Long-Term Evolution (LTE) or 4th Generation (4G), is a high-speed data technology for mobile devices that enables faster and more efficient downloads. This kind of technology was defined by a project in which participated over 60 operators, manufacturers and research institutes, called 3rd Generation Partnership Project (3GPP).
LTE has been being implemented in several countries and areas around the world for some years now, although it isn’t as widespread as 3G yet. However, ever since LTE came into force, there have been three countries ahead of the race: the US, Korea and Japan. Together, these three countries amounted for 87% of global LTE connections by Q2 2012.
Verizon Wireless in the United States is the largest LTE operator in the world, covering over 75% of the population in the US. But Japan and Korean are not far behind. SK Telecom, South Korea’s largest telecom company, recently announced that it has reached the 10 million subscribers notch. But Japanese telecom company NTT Docomo already announced the same thing back in February, which makes it the second largest LTE operator int he world.
NTT Docomo said on February 18 that about one in six of its mobile subscribers are now subscribed to Xi (pronounced ‘crossy’), its 4G network. Launched in December 2010, Xi was one of the first commercial long-term evolution networks in the world, and its number of subscribers has escalated ever since, counting 1 million in December 2011, 5 million by August 2012 and, as we said, 10 million last February.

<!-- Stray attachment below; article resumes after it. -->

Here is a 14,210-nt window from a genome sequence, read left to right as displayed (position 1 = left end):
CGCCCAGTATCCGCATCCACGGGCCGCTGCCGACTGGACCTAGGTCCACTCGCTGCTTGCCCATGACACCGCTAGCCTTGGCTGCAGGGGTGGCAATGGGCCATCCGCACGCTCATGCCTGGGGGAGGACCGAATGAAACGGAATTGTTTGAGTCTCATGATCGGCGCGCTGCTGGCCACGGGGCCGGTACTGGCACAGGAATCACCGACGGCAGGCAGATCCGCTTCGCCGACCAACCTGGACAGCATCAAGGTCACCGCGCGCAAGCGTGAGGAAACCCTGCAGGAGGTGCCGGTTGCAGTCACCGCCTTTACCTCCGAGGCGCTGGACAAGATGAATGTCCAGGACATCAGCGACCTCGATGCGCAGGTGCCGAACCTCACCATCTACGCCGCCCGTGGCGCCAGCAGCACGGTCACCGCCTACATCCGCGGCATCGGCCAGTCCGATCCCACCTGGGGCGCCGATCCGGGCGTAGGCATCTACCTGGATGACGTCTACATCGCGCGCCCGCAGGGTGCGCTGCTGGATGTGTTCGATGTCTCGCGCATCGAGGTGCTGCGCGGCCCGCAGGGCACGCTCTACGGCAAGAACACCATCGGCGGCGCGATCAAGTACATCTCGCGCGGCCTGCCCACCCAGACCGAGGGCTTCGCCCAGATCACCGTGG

The Japanese operator is planning to continue on the top of this new technology rankings, and currently offers 45 LTE-compatible devices: 32 smartphones, six tablets, and seven LTE devices. 112.5Mb/s Xi downloads are also available in 22 Japanese cities, and it is planning to reach 50 by June, and to introduce a 150Mb/s download service by March 2014.
So as you see, 2013 promises to be the year of Long-Term Evolution communications. It was a hot topic at the Mobile World Congress, and it will continue to be so, so gear up and prepare for the next generation of mobile phones!